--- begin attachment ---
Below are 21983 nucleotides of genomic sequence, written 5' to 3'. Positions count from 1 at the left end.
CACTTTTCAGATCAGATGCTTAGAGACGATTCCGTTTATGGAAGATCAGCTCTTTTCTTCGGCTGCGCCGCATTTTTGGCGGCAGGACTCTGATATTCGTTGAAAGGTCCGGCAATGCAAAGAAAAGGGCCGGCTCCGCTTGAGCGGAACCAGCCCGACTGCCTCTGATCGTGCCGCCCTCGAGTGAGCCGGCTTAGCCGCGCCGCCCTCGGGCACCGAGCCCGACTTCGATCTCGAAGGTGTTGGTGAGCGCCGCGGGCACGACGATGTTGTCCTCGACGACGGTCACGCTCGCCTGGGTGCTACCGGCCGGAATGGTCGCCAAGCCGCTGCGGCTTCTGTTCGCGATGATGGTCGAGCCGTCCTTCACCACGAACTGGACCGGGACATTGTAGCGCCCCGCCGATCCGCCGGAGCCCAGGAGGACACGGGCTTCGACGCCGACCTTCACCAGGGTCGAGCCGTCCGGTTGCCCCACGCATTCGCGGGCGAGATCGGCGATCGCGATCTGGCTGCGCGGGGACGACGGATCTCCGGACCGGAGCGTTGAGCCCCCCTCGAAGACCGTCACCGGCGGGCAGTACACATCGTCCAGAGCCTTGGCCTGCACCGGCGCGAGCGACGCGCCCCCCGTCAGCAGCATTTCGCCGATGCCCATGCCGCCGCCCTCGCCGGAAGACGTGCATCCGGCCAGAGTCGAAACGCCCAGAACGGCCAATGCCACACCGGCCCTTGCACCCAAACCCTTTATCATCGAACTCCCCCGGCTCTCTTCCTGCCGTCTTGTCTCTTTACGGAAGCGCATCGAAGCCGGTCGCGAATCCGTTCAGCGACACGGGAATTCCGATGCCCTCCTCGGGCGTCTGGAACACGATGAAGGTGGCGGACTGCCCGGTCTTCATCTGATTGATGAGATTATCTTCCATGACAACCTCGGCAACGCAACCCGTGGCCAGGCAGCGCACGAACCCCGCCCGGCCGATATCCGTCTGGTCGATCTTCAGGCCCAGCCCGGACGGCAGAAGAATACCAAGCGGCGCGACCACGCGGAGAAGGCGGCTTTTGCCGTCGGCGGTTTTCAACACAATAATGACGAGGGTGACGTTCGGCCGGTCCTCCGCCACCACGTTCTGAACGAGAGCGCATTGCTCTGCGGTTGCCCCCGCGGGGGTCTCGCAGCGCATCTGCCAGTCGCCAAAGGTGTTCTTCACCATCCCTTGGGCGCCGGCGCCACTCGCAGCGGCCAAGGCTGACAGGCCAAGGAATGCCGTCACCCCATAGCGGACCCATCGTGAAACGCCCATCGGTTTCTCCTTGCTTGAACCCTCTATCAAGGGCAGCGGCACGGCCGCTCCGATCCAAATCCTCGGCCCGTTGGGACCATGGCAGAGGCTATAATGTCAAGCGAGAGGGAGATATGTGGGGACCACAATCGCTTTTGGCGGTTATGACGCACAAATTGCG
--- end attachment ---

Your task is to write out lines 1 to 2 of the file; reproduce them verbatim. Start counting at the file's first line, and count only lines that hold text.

Below are 21983 nucleotides of genomic sequence, written 5' to 3'. Positions count from 1 at the left end.
CACTTTTCAGATCAGATGCTTAGAGACGATTCCGTTTATGGAAGATCAGCTCTTTTCTTCGGCTGCGCCGCATTTTTGGCGGCAGGACTCTGATATTCGTTGAAAGGTCCGGCAATGCAAAGAAAAGGGCCGGCTCCGCTTGAGCGGAACCAGCCCGACTGCCTCTGATCGTGCCGCCCTCGAGTGAGCCGGCTTAGCCGCGCCGCCCTCGGGCACCGAGCCCGACTTCGATCTCGAAGGTGTTGGTGAGCGCCGCGGGCACGACGATGTTGTCCTCGACGACGGTCACGCTCGCCTGGGTGCTACCGGCCGGAATGGTCGCCAAGCCGCTGCGGCTTCTGTTCGCGATGATGGTCGAGCCGTCCTTCACCACGAACTGGACCGGGACATTGTAGCGCCCCGCCGATCCGCCGGAGCCCAGGAGGACACGGGCTTCGACGCCGACCTTCACCAGGGTCGAGCCGTCCGGTTGCCCCACGCATTCGCGGGCGAGATCGGCGATCGCGATCTGGCTGCGCGGGGACGACGGATCTCCGGACCGGAGCGTTGAGCCCCCCTCGAAGACCGTCACCGGCGGGCAGTACACATCGTCCAGAGCCTTGGCCTGCACCGGCGCGAGCGACGCGCCCCCCGTCAGCAGCATTTCGCCGATGCCCATGCCGCCGCCCTCGCCGGAAGACGTGCATCCGGCCAGAGTCGAAACGCCCAGAACGGCCAATGCCACACCGGCCCTTGCACCCAAACCCTTTATCATCGAACTCCCCCGGCTCTCTTCCTGCCGTCTTGTCTCTTTACGGAAGCGCATCGAAGCCGGTCGCGAATCCGTTCAGCGACACGGGAATTCCGATGCCCTCCTCGGGCGTCTGGAACACGATGAAGGTGGCGGACTGCCCGGTCTTCATCTGATTGATGAGATTATCTTCCATGACAACCTCGGCAACGCAACCCGTGGCCAGGCAGCGCACGAACCCCGCCCGGCCGATATCCGTCTGGTCGATCTTCAGGCCCAGCCCGGACGGCAGAAGAATACCAAGCGGCGCGACCACGCGGAGAAGGCGGCTTTTGCCGTCGGCGGTTTTCAACACAATAATGACGAGGGTGACGTTCGGCCGGTCCTCCGCCACCACGTTCTGAACGAGAGCGCATTGCTCTGCGGTTGCCCCCGCGGGGGTCTCGCAGCGCATCTGCCAGTCGCCAAAGGTGTTCTTCACCATCCCTTGGGCGCCGGCGCCACTCGCAGCGGCCAAGGCTGACAGGCCAAGGAATGCCGTCACCCCATAGCGGACCCATCGTGAAACGCCCATCGGTTTCTCCTTGCTTGAACCCTCTATCAAGGGCAGCGGCACGGCCGCTCCGATCCAAATCCTCGGCCCGTTGGGACCATGGCAGAGGCTATAATGTCAAGCGAGAGGGAGATATGTGGGGACCACAATCGCTTTTGGCGGTTATGACGCACAAATTGCG